This week, former NBA superstar Kobe Bryant sat down for an interview about his former team, the Los Angeles Lakers, and offered his insight on the team’s young, inexperienced, developing talent. Bryant’s perspective was unique and interesting – like it often is – and I hope enlightening for anyone working to raise champion athletes and people of their own today. You can watch the 30-second clip by clicking here.
Kobe calls for patient impatience. I know what you're thinking...what the? Patient impatience? Yes, that's what he said. And as paradoxical as it may sound, there’s actually some valuable insight here for each of us today, talking about building the young, inexperienced, developing talent in our own lives. You may not have considered this concept – patient impatience – but as Kobe attests, it’s a requirement for building and developing greatness in any area of life. Raising a champion demands it; hopefully today you can see how.
When we’re talking about your son’s development, we could be talking about his physical talent – his speed, strength, or quickness, or the sport-specific skills that will help make him the very best player he can be, like ball-handling or footwork. We could also be talking about his mental talent – those internal skills and abilities that also need developing, those that separate the best from everyone else – his passion, his grit, his selflessness, or his courage, for example. It doesn’t matter whether you’re focused on developing him physically or mentally, the process of growth and improvement will require your patient impatience. It’s worth considering today if you have enough of each to really help your son become his very best.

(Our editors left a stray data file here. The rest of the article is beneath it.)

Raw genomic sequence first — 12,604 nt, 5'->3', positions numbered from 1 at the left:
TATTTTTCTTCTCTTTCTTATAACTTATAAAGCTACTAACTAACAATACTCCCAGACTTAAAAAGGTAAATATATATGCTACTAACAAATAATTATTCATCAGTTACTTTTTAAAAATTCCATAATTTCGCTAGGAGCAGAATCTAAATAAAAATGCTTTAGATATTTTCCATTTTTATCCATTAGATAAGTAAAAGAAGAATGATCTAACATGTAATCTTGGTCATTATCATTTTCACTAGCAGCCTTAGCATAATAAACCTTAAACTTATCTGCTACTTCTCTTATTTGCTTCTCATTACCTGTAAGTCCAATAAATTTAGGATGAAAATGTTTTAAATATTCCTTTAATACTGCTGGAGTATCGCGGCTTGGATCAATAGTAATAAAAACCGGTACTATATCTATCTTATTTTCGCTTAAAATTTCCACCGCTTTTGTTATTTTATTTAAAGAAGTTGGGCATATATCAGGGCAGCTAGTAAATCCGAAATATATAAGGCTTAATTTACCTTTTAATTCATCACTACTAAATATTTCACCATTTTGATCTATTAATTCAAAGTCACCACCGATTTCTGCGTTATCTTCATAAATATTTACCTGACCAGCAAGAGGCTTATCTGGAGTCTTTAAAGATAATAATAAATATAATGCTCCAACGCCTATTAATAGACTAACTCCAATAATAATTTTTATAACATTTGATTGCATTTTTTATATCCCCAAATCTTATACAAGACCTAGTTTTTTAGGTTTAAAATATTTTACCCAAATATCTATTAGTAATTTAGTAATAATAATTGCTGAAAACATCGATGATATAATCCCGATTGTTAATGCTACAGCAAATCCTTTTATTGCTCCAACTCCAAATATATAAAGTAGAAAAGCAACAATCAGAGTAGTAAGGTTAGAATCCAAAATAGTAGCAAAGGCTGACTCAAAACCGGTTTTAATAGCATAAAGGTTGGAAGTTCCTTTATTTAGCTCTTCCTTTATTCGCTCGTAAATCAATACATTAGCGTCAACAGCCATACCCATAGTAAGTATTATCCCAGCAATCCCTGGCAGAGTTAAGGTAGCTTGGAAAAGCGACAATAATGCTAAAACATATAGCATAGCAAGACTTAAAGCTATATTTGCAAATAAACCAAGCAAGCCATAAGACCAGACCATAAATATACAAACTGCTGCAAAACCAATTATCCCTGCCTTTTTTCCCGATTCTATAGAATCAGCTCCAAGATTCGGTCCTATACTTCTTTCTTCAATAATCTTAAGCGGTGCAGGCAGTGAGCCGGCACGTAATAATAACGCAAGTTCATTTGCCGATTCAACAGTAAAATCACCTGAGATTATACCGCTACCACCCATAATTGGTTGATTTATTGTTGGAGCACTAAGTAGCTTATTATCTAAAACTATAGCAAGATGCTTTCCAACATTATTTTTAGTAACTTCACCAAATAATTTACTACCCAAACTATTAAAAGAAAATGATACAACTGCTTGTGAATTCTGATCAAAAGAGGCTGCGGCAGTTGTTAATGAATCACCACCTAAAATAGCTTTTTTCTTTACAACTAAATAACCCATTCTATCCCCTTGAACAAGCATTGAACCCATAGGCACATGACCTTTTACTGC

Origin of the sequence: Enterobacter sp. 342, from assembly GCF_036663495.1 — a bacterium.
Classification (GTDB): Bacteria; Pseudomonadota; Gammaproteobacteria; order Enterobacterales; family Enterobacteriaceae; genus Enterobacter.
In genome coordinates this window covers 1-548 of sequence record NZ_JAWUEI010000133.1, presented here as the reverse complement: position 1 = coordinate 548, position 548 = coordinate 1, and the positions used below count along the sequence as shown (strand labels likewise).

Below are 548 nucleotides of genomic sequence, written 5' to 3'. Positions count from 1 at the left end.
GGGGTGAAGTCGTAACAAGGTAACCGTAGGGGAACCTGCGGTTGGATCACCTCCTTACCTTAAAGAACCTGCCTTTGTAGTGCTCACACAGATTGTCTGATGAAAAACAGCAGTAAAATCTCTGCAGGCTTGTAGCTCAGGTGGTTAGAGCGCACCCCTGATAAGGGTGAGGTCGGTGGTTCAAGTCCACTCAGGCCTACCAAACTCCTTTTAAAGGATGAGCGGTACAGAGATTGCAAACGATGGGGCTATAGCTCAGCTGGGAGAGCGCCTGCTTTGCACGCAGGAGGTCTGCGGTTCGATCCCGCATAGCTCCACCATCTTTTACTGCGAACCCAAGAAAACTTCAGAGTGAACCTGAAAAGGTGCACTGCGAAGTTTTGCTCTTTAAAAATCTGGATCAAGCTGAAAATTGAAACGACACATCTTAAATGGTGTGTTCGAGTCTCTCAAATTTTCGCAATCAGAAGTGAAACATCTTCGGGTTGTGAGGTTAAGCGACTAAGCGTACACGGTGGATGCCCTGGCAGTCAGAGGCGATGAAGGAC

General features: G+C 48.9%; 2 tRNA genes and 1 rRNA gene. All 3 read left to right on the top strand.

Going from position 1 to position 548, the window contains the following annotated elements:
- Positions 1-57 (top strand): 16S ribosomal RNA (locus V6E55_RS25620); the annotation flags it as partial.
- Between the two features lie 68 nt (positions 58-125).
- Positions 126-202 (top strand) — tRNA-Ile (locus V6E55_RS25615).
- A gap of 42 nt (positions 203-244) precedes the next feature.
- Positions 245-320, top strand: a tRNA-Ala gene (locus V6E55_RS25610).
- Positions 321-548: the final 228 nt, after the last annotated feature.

Do you have the impatience required to raise a champion?
Getting better, in any area of life, requires your urgency. Kobe called it impatience – it’s the relentless pursuit of improvement and the expectation to grow and change for the better right now. Those young guys on the Lakers, Kobe says, need to get better now. You’ve got to see things the same way. In whatever areas you’ve determined your son needs to grow and improve, there’s got to be a sense of urgency involved. He’s got to get better now.
As a champion sports parent, you aren’t sitting back, relaxing, just hoping your son might somehow stumble across some improvement today. Instead, you’re relentlessly pursuing opportunities to develop him and cultivate his growth. You’re driven by more than some casual desire. It’s a need, burning inside you, that can’t accept missing out on those opportunities you know exist. You see clearly that your time to teach, train, and equip your son is short, and that this time and these opportunities are flying by. That’s why, as Kobe says, you know you have to push, push, push, push, push to get better now. It’s with that impatient mindset, the Laker legend says, that development happens.
I hope you’ll see that helping your son reach his full potential demands your impatience. You have to be urgent, restless, unsettled. Why? Because you know his improvement is possible today. You know it’s necessary today. And you know it can’t happen without you today. Yes, impatience is required. But impatience in and of itself isn’t enough. You’ll need more than just that.